16 countries at a State Department conference on energy and climate.
“We are back in the game.”
The meeting in Washington was the first of three planned sessions among
the participating countries, who together account for roughly 75 percent
of emissions of the gases blamed for the heating of the planet....
...Mrs. Clinton said there was no longer any question that growing
atmospheric concentrations of carbon dioxide and other gases were
causing a warming of the planet, with potentially catastrophic results.
She said global climate change posed environmental, economic, health and
security challenges that must be addressed by individual countries and
by the community of nations.
Speaking directly to representatives of developing nations, who are
skeptical of the motives of the United States and other industrialized
countries on the issue, Mrs. Clinton that the United States would not
seek to limit the use of energy in the developing world but would help
make it cleaner.
“We want your economies to grow,” she said as representatives of Brazil,
China, India and Indonesia listened. “We want your people to have a
higher standard of living.”...
2009 April 6. NASA RELEASE: 09-079. Satellites Show Arctic Literally on Thin Ice. Excerpt:
WASHINGTON -- The latest Arctic sea ice data from NASA and the National
Snow and Ice Data Center show that the decade-long trend of shrinking
sea ice cover is continuing. New evidence from satellite observations
also shows that the ice cap is thinning as well.
...Scientists who track Arctic sea ice cover from space announced today
that this winter had the fifth lowest maximum ice extent on record. The
six lowest maximum events since satellite monitoring began in 1979 have
all occurred in the past six years (2004-2009).
Until recently, the majority of Arctic sea ice survived at least one
summer and often several. But things have changed dramatically,
according to a team of University of Colorado, Boulder, scientists led
by Charles Fowler. Thin seasonal ice -- ice that melts and re-freezes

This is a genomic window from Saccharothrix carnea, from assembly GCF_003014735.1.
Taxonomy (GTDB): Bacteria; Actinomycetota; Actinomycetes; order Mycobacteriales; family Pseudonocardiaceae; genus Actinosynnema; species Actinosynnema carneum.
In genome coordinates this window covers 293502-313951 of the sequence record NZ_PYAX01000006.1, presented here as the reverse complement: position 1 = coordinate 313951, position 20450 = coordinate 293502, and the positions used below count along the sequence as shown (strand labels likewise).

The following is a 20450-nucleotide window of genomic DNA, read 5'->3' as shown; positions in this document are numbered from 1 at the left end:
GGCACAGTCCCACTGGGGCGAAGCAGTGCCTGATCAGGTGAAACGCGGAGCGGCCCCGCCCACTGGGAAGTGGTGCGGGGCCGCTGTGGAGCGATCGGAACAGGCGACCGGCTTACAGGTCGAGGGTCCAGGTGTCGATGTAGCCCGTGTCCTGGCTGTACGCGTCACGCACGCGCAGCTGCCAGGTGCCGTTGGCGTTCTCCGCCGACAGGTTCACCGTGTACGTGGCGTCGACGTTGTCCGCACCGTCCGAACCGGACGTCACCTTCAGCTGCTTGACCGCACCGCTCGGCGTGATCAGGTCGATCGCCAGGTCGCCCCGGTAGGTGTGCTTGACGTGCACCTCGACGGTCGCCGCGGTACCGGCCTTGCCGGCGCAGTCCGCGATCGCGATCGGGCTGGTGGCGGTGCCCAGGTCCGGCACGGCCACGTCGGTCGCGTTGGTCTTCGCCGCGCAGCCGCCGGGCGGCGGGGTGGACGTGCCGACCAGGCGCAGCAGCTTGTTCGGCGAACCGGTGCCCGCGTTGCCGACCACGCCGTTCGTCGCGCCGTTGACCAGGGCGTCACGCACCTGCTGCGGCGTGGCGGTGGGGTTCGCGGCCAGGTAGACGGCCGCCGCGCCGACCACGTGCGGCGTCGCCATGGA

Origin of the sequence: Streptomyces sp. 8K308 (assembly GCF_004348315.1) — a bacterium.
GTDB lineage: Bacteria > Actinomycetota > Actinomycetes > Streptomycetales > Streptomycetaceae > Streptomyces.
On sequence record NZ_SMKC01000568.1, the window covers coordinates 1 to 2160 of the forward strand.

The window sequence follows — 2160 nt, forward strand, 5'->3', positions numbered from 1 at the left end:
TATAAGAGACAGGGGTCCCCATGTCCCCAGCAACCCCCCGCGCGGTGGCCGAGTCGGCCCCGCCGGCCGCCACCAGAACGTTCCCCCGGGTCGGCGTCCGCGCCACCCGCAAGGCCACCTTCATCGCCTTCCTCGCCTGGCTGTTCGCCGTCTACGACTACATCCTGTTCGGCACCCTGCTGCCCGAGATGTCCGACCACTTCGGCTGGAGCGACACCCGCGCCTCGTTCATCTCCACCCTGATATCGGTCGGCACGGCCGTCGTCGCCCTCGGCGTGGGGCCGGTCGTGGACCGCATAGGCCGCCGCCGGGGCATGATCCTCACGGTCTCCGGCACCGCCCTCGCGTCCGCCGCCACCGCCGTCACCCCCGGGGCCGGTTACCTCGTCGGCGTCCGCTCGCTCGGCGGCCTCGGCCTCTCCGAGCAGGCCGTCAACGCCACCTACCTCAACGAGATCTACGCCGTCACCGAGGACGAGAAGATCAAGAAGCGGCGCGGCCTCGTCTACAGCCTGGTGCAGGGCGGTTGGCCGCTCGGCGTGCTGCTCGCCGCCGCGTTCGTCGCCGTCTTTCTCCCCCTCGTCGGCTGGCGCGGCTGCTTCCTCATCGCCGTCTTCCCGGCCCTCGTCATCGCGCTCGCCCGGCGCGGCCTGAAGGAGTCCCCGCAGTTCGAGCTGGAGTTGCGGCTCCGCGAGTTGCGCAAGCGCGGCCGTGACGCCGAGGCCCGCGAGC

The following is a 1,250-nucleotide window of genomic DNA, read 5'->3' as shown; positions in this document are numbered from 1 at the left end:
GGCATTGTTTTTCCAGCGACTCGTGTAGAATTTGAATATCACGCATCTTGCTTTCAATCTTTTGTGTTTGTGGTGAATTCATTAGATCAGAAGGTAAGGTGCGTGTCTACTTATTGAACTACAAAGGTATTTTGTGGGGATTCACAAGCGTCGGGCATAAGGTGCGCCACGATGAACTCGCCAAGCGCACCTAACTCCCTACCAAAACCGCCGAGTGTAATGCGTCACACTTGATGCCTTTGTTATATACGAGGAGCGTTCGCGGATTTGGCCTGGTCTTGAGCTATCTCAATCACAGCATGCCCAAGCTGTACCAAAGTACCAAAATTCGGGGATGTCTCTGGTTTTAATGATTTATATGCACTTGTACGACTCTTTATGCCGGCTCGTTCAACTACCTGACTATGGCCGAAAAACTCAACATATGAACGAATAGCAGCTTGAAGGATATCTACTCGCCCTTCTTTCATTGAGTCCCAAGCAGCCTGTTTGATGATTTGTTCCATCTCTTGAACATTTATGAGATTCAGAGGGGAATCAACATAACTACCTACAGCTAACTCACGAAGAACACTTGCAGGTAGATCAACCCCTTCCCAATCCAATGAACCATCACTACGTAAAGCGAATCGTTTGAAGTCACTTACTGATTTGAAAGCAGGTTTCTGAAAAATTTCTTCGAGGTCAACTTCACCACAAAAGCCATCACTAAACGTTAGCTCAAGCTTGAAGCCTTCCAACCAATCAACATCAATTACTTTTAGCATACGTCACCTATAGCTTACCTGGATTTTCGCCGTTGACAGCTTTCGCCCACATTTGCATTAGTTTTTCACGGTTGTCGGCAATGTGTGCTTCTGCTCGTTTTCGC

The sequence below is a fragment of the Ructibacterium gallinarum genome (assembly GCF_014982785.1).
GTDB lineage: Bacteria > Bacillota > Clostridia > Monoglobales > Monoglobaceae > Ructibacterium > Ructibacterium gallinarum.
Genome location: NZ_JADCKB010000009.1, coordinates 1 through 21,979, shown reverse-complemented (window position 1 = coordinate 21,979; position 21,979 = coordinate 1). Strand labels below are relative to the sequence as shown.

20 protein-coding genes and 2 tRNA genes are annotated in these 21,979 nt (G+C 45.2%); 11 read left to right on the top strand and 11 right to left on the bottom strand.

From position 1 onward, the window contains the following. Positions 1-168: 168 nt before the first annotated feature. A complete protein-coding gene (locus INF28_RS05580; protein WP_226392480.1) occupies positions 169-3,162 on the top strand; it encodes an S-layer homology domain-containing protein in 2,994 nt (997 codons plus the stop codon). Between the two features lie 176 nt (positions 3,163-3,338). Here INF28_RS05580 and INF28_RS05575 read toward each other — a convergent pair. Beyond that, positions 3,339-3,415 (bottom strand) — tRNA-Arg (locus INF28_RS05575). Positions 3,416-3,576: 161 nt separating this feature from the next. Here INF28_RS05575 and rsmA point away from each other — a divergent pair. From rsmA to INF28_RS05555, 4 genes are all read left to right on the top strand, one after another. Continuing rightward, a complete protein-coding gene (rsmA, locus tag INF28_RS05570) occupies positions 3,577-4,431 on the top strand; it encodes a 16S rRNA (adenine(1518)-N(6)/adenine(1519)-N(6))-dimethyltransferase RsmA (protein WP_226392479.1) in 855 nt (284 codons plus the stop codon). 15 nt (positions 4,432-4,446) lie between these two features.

every year -- makes up about 70 percent of the Arctic sea ice in
wintertime, up from 40 to 50 percent in the 1980s and 1990s. Thicker
ice, which survives two or more years, now comprises just 10 percent of
wintertime ice cover, down from 30 to 40 percent.
According to researchers from the National Snow and Ice Data Center in
Boulder, Colo., the maximum sea ice extent for 2008-09, reached on Feb.
28, was 5.85 million square miles. That is 278,000 square miles less
than the average extent for 1979 to 2000.
"Ice extent is an important measure of the health of the Arctic, but it
only gives us a two-dimensional view of the ice cover," said Walter
Meier, research scientist at the center and the University of Colorado,
Boulder. "Thickness is important, especially in the winter, because it
is the best overall indicator of the health of the ice cover. As the ice
cover in the Arctic grows thinner, it grows more vulnerable to melting
in the summer."...
2009 February 17. New York Must Prepare for Global Warming, Mayor’s Panel Says. By Mireya Navarro, The NY Times. Excerpt:
New York City must prepare for higher temperatures, more rain and an
increased risk of coastal flooding in the coming decades as a result of
global climate change, an advisory panel said on Tuesday.
The panel, formed by Mayor Michael R. Bloomberg to study the potential
effects of global warming on the city, said that mean annual
temperatures in New York could increase by up to 3 degrees and the
average sea levels rise by 2 to 5 inches by the 2020s. By the 2080s,
temperatures could increase by up to 7 ½ degrees, and sea levels could
rise 12 to 23 inches by the end of the century, the panel said.
...City officials said that to prepare for the expected effects of
climate change, the city should plan to keep cooling centers for people
without air-conditioning open longer during heat waves, move critical
equipment in city buildings above sea level and incorporate climate
changes into the design of buildings, among other measures.
...“Planning for climate change today is less expensive than rebuilding
an entire network after the catastrophe,” the mayor said in response to
the report. “We cannot wait until after our infrastructure has been
compromised to begin to plan for the effects of climate change now.”...